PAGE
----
It started with five teenagers, a December night and the Apollo Room of Colonial Williamsburg’s Raleigh Tavern. William & Mary students John Heath, Thomas Smith, Richard Booker, Armistead Smith and John Jones — ages 13 to 18 — met Dec. 5, 1775, to found a secret society. They named their organization Philosophia Biou Kybernētēs (Greek for “the love of learning is the guide of life”) and referred to it by its initials: Phi Beta Kappa (PΒΚ).
The students founded PBK as an escape from the constrained education system of their day. In the late 18th century, professors prioritized recitation over conversation, meaning that students weren’t permitted the freedom of inquiry they often desired. PBK was just the opposite, allowing an unsupervised platform for intellectual debates on the biggest issues of the time. Is slavery moral? Can the colonies legally secede from England? Is democracy the best form of government? They set up regular meetings, laid out the organization’s principal values and took an oath of secrecy.
With that, PBK was born.
Those five students didn’t know what they were launching. They could not know that PBK would become an American intellectual high plateau: the nation’s oldest, largest, most prestigious honors society. In the 243 years since that fateful December night, PBK has expanded into almost 300 colleges and universities, with over half a million members worldwide. Among its members are 17 U.S. presidents, 40 Supreme Court justices (including seven of the current nine) and 130 Nobel laureates. And it all started at William & Mary.
Since 1957, PBK at the university has lived in the similarly named Phi Beta Kappa Hall. Beginning a full renovation this year, the building will remain closed until the fall 2020 semester. When it reopens on the honors society’s 245th birthday, PBK will be part of the new Arts Quarter. Until a new home is found on campus, the Alpha Chapter of PBK gathers for celebrations and meetings in the boardroom of Swem Library.
Professor Emeritus George Greenia has been a member of PBK for 44 years and William & Mary’s Alpha Chapter for 37 years.
When he was first inducted as an undergraduate at Marquette University, Greenia said, he didn’t completely understand the honor. It wasn’t until he got involved with William & Mary’s chapter that it finally clicked.
Not only is the honors society one of America’s top intellectual incubators, it’s the longest-affiliated partner organization of the university. As old as the nation itself, PBK suspended operations for years due to the Revolutionary War. It remained inactive until the 1850s, and then paused again for 30 years after the Civil War. During this time, though, the organization’s daughter chapters spread across the nation.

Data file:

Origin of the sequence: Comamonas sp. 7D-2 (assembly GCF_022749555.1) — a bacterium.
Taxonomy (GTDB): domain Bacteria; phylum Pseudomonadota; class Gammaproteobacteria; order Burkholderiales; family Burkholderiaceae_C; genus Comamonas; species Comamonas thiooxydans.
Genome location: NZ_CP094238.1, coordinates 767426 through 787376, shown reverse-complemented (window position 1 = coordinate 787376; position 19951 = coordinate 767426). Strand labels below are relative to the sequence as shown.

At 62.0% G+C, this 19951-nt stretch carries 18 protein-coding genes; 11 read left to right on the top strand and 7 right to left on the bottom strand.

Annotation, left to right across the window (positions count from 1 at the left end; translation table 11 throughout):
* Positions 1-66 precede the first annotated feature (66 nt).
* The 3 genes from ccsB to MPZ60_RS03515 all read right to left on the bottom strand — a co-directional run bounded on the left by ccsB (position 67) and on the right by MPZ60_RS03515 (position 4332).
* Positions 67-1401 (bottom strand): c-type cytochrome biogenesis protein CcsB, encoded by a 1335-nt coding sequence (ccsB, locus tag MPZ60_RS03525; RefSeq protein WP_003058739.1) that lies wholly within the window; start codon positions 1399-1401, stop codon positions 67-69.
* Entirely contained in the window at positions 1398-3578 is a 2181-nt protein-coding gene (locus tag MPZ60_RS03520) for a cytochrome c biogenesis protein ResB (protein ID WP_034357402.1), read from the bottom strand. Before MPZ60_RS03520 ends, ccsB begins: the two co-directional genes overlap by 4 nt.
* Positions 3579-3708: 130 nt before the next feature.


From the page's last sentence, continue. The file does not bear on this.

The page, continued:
Now back and better than ever, PBK is William & Mary’s second-largest distributor of scholarships, next to the university itself. Greenia affirms that almost all the funds they receive are repurposed into scholarships supporting campus faculty and students. The work he and other chapter officers do for the Alpha Chapter goes unpaid. For them, it’s well worth it.
“PBK is part of our institutional DNA,” he said. “It’s who we want to be as well as who we’ve been. We’re the stewards of our values, for William & Mary and the nation.”
Phi Beta Kappa student members are selected for more than just their grades. Academic excellence is definitely a part — the GPA cutoff for newly inducted undergraduates is a 3.7 — but PBK stands for much more. First, the organization looks for new members who display a love of learning and intellectual ambition. That means taking courses outside your major, not just playing it safe. Second, the selection committee expects a certain moral quality from its members. At a university with a strong honor code, PBK initiates should support these same qualities in their personal lives.
While these multifaceted criteria apply to PBK nationwide, William & Mary’s selection process is the most stringent in the nation. Each semester, professors receive a list of qualifying seniors and are asked to write recommendations for those they consider strong candidates. From a list of hundreds of student names come an average of 150 faculty letters each semester. Every letter is independently scored and read at least twice by a full team of PBK faculty, who spend weeks distilling the list of candidates. Finally, they send candidates news of their selection. PBK inductees make up just 7 percent of the graduating class (including the author of this story).
“It’s cool,” Greenia said, proudly wearing his PBK pin on the lapel of his jacket. “We have a brand, an identity, a commitment. We affirm excellence in the liberal arts and sciences throughout higher education in America. We defend the values of the nation.”
In seven years, Phi Beta Kappa will celebrate its quarter-millennial anniversary. The organization may have started with five students, but there are over 500,000 now. No one was watching that December 1776 night in the Apollo Room, but come 2026, all eyes will be on Williamsburg, William & Mary and Phi Beta Kappa.
PBK’s coming home in under a decade. PBK and the nation turn 250 in just a few years. The Alpha Chapter’s ready, and this time, they want the spotlight. In 2026 PBK will be in the epicenter of a national conversation on education and the great American experiment in democracy.